Number one for English language teachers

Word of the week: Vandal

Type: Reference material

Ever encountered an act of vandalism by a bearded barbarian? Unlikely perhaps, but you may have come across some modern instances of anti-social behaviour. Tim Bowen explains how this Word of the week has absolutely nothing to do with the Latin expression for facial hair.

“People in the neighbourhood regularly complain about vandalism and other anti-social behaviour”. Vandalism is defined as ‘the act of deliberately damaging or destroying things, especially public property’ and those who carry out acts of vandalism are known as vandals. Needless to say, the word has strong negative connotations and vandalism is generally regarded as a bad thing.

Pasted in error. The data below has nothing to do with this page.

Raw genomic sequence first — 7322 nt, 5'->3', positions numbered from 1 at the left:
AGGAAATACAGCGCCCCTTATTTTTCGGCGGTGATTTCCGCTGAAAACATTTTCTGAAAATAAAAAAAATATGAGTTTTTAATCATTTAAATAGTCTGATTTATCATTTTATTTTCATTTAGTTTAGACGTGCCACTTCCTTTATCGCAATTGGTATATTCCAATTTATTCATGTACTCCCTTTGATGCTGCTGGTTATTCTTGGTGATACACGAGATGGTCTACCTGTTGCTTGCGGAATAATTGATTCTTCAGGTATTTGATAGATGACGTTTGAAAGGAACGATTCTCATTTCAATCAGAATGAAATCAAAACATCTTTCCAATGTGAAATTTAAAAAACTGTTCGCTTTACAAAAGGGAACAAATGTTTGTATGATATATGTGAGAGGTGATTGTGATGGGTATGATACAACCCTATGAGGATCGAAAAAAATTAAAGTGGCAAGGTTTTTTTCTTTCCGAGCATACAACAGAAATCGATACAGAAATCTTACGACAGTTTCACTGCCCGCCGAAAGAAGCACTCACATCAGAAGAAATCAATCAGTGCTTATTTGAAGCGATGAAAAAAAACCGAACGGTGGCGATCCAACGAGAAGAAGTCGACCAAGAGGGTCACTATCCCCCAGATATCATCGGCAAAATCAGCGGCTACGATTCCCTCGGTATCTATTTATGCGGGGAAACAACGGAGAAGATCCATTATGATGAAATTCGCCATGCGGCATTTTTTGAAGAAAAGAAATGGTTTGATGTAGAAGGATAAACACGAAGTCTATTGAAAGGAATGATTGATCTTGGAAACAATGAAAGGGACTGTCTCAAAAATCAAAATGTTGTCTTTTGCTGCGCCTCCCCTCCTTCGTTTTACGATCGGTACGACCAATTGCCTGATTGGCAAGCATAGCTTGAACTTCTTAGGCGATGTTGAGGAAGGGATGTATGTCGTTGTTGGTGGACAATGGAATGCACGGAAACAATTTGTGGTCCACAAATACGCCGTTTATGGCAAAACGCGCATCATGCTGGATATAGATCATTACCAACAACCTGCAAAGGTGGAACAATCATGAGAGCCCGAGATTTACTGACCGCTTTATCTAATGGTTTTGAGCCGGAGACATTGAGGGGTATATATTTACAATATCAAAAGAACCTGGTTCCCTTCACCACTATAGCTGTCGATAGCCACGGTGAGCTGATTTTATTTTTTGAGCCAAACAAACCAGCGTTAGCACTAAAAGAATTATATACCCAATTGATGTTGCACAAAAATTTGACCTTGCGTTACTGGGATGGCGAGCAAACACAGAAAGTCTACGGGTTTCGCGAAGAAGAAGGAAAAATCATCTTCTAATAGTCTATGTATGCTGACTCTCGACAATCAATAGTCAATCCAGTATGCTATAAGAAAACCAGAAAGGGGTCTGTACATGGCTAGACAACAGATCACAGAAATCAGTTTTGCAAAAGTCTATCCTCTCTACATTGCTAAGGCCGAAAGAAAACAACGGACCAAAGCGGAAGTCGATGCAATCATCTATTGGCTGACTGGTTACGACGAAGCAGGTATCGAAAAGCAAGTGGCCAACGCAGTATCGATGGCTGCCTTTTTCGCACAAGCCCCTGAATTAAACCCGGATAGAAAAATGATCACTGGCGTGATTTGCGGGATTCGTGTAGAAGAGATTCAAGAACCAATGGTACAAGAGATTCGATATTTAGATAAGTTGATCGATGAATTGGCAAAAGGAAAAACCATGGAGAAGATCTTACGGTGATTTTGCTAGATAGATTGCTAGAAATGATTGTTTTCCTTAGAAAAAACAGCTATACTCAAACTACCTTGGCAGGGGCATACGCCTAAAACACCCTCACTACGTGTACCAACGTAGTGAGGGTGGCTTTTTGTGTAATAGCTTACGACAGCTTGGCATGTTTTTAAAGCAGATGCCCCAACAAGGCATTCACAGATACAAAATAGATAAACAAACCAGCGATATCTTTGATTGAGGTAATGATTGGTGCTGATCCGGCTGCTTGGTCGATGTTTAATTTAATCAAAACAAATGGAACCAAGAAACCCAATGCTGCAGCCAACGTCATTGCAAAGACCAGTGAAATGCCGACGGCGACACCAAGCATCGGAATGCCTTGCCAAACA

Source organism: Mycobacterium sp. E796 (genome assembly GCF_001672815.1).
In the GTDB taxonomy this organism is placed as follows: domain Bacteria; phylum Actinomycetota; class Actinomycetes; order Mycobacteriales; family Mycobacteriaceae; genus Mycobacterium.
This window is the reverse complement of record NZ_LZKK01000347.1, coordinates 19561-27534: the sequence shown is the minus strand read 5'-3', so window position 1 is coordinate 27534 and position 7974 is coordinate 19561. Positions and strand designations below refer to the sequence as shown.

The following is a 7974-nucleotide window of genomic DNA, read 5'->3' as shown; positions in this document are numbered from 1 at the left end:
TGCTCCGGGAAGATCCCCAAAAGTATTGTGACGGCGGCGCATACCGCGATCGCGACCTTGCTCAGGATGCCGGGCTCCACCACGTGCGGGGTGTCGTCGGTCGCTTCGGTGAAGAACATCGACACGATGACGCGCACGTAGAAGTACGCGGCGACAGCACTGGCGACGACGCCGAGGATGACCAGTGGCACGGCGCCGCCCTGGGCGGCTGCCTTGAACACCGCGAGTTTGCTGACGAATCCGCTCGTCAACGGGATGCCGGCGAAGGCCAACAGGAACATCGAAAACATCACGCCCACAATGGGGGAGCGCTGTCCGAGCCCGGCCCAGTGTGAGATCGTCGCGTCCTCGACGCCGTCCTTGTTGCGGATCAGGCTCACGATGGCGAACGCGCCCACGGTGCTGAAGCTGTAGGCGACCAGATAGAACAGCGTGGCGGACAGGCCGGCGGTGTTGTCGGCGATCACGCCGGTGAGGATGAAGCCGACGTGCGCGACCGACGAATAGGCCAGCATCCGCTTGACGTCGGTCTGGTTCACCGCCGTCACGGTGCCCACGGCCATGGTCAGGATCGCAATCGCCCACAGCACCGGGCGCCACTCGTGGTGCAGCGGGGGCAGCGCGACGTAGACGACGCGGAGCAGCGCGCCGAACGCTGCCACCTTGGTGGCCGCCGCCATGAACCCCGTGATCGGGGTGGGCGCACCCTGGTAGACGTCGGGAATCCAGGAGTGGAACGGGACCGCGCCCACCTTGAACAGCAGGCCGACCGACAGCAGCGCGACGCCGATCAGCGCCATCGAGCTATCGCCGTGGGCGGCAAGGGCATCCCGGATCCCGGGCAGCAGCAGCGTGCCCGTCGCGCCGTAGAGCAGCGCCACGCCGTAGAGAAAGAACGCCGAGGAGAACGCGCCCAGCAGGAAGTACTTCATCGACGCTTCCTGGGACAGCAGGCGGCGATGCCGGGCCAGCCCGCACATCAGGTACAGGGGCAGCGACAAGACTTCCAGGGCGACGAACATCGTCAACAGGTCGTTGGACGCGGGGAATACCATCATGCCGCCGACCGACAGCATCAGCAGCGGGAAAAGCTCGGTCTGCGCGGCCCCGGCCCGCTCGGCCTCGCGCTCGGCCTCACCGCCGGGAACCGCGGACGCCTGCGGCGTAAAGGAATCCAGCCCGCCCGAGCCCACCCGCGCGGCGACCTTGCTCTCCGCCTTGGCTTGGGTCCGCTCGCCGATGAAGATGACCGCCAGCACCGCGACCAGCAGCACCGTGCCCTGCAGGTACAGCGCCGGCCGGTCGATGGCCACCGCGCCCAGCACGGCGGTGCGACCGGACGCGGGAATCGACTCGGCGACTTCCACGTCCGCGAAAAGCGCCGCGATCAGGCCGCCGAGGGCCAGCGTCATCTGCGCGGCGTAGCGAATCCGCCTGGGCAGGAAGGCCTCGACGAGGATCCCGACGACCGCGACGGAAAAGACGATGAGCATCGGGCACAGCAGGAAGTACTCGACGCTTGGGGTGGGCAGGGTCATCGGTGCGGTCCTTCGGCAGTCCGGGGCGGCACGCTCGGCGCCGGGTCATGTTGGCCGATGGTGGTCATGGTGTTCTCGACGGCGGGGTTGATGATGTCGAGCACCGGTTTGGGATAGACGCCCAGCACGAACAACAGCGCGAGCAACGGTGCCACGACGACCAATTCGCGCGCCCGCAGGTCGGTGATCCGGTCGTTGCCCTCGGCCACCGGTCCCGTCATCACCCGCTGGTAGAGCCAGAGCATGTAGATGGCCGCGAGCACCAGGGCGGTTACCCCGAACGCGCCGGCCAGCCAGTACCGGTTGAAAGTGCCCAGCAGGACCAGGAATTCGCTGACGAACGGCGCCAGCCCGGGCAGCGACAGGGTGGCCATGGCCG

The term derives from the name of a Germanic tribe that attacked and destroyed Rome in the 5th century AD, and in so doing earned themselves a reputation as a people who deliberately set out to destroy civilised society. The Vandals may have had a slightly less negative self-image, however, as their name is in turn derived from a word meaning to wander so they were ‘the wandering tribe’. Rome was the subject of a series of attacks by wild tribes from northern European, whom the Romans called barbarians. Wrongly assumed by many to be derived from the Latin word barba meaning ‘beard’, barbarian originally meant ‘babbling’ or ‘unintelligible’ and was applied to anyone whose language could not be understood and not just to people who engaged in vandalism and other barbaric behaviour and who may or may not have had beards. 

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